Moral dilemmas during war and afterwards
My Mum is born in 1920, my Dad in 1922. They were 20 and 18 when the war started over here in Holland. They met after the war and got married in 1947.
I often asked how it had been for them during the war, but neither of them wanted to tell much. I knew my father had been in a labor camp for several years. Occasionally he would tell a funny story that involved matches and farts, but that was it. Just that one story.
When a Dutch politician came into disrepute in 1978 because of his assumed membership of the Waffen SS my father told us that his best friend had lost his Dutch nationality because he became a member of the Waffen SS a mere couple of weeks before the war ended. They had told all the workers that were imprisoned and employed because of the Arbeitseinsatz that they were allowed to go home for a weekend when they became a member of this dreaded Waffen SS.
What I remember vividly is my father’s outrage that nobody seemed to understand what it did to young people who had been imprisoned for several years and then were given this carrot hanging out in front of them of a weekend home. His friend was very homesick and was shattered to pieces by the thought of going to his mother for a whole weekend, so he gave in.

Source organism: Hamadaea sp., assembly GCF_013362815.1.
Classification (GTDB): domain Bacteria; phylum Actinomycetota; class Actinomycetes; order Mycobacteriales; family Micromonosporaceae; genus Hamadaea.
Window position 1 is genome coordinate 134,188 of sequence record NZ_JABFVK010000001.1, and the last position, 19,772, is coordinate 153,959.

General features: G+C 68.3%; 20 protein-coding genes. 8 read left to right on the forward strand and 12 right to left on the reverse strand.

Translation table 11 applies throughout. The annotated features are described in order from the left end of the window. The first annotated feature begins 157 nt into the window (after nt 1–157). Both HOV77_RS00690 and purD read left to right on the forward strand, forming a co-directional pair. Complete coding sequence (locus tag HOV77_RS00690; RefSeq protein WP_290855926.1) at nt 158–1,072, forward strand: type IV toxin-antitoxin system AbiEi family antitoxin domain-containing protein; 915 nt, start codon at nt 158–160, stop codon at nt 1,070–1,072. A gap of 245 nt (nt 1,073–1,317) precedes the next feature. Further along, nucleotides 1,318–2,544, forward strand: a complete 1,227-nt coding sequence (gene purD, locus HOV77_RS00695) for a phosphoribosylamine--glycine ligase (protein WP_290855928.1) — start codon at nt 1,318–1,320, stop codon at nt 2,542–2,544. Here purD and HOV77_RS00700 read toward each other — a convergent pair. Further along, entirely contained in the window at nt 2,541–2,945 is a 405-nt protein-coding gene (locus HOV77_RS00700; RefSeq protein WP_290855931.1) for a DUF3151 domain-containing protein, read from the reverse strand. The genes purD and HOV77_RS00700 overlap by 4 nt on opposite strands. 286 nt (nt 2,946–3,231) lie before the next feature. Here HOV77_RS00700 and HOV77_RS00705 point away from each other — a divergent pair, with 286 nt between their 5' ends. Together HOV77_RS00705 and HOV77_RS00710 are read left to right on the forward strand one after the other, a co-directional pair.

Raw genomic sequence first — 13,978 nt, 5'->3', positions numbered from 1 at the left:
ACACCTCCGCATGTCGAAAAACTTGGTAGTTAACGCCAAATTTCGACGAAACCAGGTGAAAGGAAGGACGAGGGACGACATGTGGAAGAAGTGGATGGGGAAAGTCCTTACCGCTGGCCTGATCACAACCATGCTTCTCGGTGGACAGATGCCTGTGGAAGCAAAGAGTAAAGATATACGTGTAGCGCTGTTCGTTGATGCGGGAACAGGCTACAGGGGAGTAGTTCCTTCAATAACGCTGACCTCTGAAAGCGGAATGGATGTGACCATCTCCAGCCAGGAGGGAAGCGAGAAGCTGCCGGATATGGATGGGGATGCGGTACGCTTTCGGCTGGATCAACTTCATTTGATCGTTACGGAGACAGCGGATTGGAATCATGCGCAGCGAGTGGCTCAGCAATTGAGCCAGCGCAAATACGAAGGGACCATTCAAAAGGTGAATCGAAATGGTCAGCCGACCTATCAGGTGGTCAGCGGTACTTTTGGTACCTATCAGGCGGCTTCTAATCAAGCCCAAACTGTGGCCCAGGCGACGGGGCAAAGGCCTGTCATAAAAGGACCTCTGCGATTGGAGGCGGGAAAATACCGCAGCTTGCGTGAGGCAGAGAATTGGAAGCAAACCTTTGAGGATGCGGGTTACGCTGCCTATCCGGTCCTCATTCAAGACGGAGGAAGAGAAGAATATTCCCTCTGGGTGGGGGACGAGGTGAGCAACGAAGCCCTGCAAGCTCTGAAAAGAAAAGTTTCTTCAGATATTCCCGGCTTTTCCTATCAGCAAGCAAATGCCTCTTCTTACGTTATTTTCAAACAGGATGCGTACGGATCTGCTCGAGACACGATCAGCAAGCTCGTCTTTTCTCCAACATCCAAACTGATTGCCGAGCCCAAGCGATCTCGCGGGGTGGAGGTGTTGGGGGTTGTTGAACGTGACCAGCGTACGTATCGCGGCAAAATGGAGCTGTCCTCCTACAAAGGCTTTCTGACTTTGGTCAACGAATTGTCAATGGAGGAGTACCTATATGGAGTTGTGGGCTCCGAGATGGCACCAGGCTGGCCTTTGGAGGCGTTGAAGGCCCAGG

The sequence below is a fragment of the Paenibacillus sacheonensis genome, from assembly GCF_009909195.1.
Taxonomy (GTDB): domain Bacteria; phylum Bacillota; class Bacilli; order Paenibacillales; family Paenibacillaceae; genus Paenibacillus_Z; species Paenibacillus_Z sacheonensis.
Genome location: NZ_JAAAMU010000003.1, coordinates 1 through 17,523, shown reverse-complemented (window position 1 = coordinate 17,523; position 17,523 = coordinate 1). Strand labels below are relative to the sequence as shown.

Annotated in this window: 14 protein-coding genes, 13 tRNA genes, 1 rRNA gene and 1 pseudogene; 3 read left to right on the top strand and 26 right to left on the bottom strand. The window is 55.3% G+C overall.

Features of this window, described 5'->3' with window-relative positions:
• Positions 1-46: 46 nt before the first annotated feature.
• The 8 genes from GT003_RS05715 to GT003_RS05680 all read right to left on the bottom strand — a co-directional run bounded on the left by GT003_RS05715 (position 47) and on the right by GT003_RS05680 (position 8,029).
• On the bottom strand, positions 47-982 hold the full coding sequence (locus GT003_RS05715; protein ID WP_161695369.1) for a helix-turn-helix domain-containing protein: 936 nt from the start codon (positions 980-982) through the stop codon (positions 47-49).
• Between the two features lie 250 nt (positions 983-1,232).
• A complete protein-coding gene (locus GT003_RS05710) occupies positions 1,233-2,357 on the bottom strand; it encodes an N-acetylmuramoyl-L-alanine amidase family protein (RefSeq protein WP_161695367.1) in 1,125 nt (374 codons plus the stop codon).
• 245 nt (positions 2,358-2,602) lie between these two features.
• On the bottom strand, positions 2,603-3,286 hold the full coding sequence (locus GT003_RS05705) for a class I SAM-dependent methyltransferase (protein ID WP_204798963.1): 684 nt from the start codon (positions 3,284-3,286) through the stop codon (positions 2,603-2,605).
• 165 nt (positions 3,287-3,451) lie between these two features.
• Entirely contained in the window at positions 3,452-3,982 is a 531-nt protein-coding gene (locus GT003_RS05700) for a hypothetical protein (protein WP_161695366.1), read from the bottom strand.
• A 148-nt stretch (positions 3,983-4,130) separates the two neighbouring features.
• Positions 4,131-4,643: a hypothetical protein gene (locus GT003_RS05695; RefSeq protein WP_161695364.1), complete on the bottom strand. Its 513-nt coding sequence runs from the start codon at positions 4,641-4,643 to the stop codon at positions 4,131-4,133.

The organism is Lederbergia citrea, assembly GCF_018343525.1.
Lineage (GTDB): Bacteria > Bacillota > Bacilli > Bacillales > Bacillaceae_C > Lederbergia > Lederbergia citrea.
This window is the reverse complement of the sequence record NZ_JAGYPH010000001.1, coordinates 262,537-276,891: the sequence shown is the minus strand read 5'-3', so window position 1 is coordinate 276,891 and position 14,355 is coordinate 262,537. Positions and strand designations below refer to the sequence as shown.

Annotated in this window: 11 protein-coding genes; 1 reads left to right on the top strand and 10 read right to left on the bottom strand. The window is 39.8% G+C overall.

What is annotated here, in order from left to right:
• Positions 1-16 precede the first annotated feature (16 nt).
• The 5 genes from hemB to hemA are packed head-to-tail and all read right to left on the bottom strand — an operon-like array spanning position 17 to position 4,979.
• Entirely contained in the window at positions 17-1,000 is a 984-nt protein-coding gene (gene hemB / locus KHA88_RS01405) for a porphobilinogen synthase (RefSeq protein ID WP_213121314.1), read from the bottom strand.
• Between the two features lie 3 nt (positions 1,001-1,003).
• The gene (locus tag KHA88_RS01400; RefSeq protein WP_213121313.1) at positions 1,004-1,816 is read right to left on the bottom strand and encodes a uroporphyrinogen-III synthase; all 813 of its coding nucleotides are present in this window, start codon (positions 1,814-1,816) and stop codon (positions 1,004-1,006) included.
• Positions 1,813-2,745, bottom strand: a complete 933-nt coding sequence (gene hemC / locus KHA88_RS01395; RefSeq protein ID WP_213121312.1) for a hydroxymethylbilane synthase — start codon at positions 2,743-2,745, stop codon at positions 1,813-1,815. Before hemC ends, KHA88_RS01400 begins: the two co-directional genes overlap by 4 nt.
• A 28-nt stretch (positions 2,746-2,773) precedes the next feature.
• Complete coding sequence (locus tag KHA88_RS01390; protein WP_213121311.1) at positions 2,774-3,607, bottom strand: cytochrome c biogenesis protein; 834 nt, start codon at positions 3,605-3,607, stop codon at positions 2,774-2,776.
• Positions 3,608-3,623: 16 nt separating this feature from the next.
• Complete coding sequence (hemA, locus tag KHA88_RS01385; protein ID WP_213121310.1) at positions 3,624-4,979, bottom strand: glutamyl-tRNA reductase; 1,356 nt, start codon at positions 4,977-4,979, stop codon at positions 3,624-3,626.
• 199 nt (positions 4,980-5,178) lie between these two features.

I had to think about this story a lot while reading Jodi Picoult’s “The Storyteller”.
I don’t think that what my parents suffered during the war comes even close to what Picoult describes, but my father has given me such a great sense of circumstances and looking at sides from all directions, that I could understand the dilemmas of the main character perfectly.
The story is about the granddaughter of a Holocaust survivor who discovers that a sweet old friend has been an SS-officer. To make things worse he asks her to help him die and to forgive him for all the horrible things he has done so many years ago. She comes into a moral split.
At times I could hardly read on, because the horror of the war and the extermination of the Jews is described into detail. But it’s such a profoundly human story. The in-depth description of the characters is sublime – as is the case in all Picoult’s books – and I really recommend reading this book.
No more war. When will we understand?